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Trampoline park owners fined after 11 people broke their backs

Two men who owned a trampoline park where 11 people broke their backs and hundreds more got injured have been fined and ordered to do community service.

David Shuttleworth, 34, and Matthew Melling, 33, were both directors of Flip Out Chester, which was only open for two months, between December 2016 and February 2017.

During their sentencing on Tuesday, Chester Crown Court heard how an investigation was opened after staff at a local A&E became concerned with the number of people being taken there after visiting the trampoline park.

Some suffered severe spinal injuries during those two months, the court heard, with some resulting in life-long health problems.

A total of 123 visitors suffered “knee to face” injuries causing dental and facial injuries, while others broke ribs and sprained their wrists.

All injuries, many of which involved children, came while using the park’s “tower jump” – where visitors dropped 17ft 3in into a foam pit.

The court heard how on 6 January 2017, a staff member broke her back, bursting her vertebrae, jumping from the tower. The next day there were 11 accidents, then six on 13 January and another six on 18 January.

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Shuttleworth and Melling both pleaded guilty at an earlier hearing to a single count of negligence under health and safety law.

On Tuesday, Shuttleworth was fined £6,500 and Melling £6,300, with each ordered to complete 250 hours of unpaid community service.

Additionally, Shuttleworth was ordered to pay £50,000 costs and Melling £10,000 costs, to go towards the £250,000 prosecution costs and council investigation.

Judge Michael Leeming acknowledged the punishment was “less than many people hoped for and many people think you deserve,” adding it was because the two defendants were negligent rather than committing deliberate acts or cost-cutting at the expense of safety.

“There’s no evidence the company took any steps at all, including reasonably practical ones to reduce or eliminate those risks,” he said during the sentencing. “Common sense says investigating why an accident has happened reduces the risk of further accidents.”

Judge Leeming said Shuttleworth had the “unfortunate” attitude which suggested minor injuries “go with the territory” at a trampoline park.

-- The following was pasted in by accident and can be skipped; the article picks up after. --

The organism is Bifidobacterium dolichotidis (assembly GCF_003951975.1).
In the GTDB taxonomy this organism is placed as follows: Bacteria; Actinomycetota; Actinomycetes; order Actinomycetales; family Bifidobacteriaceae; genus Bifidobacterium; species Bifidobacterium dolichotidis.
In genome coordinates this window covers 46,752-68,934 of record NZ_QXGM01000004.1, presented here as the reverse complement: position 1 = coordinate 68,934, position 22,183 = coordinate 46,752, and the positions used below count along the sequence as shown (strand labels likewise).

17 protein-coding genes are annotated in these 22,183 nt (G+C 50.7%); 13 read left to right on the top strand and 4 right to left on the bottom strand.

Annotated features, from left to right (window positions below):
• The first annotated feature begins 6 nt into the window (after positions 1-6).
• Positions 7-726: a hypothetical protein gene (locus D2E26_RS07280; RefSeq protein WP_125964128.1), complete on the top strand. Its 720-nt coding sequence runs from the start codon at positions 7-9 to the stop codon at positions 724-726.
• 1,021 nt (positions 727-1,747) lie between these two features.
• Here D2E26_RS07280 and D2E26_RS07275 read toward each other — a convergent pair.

The defendants’ company, Shuttleworth and Melling Ltd, went into liquidation in 2021. A number of personal injury claims are being pursued or have already been settled.

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Councillor Christine Warner, of Cheshire West and Chester Council, said: “The statistics in this case are truly shocking.

“These directors were both aware that members of the public were being injured but their approach to investigating why that was happening, and therefore ensuring public safety, was negligent.”

A spokesman for Flip Out, which has 30 centres in the UK, previously said: “The incidents relate to a specific piece of equipment that was immediately closed. Our systems and procedures have evolved significantly since.”

‘I could have been left paralysed’

Liza Jones, a cardiac nurse from Wrexham, north Wales, was one of those who shattered her spine after jumping from the tower into a foam pit.

Ms Jones, who was 26 at the time of the incident, also burst one of her vertebrae, saying at the time: “It was really scary, it was the most pain I’ve ever suffered in my life.

“They said I had an unstable fracture and one of my vertebrae had burst, which meant I had fragments of bone sticking out that could have paralysed me.

“I didn’t know how serious it was until then and I was very scared of the operation and of my future.”

Reflecting on the guilty pleas, she said: “I’m glad they’ve faced court action because I could have been left paralysed.

“People visiting these centres may feel they’re safe because they’ve got rules for people to follow, but that’s just not true.

“The firms that are running them need to learn from this and ensure they’ve got proper health and safety in place.”

Sky News Source